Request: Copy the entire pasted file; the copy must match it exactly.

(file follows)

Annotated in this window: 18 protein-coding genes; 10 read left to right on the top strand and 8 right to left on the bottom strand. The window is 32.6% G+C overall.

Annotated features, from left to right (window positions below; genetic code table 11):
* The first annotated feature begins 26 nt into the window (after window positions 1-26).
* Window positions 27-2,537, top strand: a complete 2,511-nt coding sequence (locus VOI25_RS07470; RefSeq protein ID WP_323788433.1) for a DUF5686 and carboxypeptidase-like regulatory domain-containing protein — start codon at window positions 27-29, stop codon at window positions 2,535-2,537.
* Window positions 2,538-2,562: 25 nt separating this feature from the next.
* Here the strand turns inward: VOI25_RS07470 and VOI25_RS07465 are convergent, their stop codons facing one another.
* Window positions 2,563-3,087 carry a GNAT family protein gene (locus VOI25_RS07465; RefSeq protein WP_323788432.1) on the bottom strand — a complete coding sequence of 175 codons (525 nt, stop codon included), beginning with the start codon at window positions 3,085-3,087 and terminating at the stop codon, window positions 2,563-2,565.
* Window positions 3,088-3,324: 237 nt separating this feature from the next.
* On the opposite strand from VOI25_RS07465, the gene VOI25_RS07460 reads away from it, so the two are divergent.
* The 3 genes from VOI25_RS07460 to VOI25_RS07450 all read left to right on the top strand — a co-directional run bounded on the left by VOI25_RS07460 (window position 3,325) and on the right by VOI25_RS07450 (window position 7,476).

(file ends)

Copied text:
Annotated in this window: 18 protein-coding genes; 10 read left to right on the top strand and 8 right to left on the bottom strand. The window is 32.6% G+C overall.

Annotated features, from left to right (window positions below; genetic code table 11):
* The first annotated feature begins 26 nt into the window (after window positions 1-26).
* Window positions 27-2,537, top strand: a complete 2,511-nt coding sequence (locus VOI25_RS07470; RefSeq protein ID WP_323788433.1) for a DUF5686 and carboxypeptidase-like regulatory domain-containing protein — start codon at window positions 27-29, stop codon at window positions 2,535-2,537.
* Window positions 2,538-2,562: 25 nt separating this feature from the next.
* Here the strand turns inward: VOI25_RS07470 and VOI25_RS07465 are convergent, their stop codons facing one another.
* Window positions 2,563-3,087 carry a GNAT family protein gene (locus VOI25_RS07465; RefSeq protein WP_323788432.1) on the bottom strand — a complete coding sequence of 175 codons (525 nt, stop codon included), beginning with the start codon at window positions 3,085-3,087 and terminating at the stop codon, window positions 2,563-2,565.
* Window positions 3,088-3,324: 237 nt separating this feature from the next.
* On the opposite strand from VOI25_RS07465, the gene VOI25_RS07460 reads away from it, so the two are divergent.
* The 3 genes from VOI25_RS07460 to VOI25_RS07450 all read left to right on the top strand — a co-directional run bounded on the left by VOI25_RS07460 (window position 3,325) and on the right by VOI25_RS07450 (window position 7,476).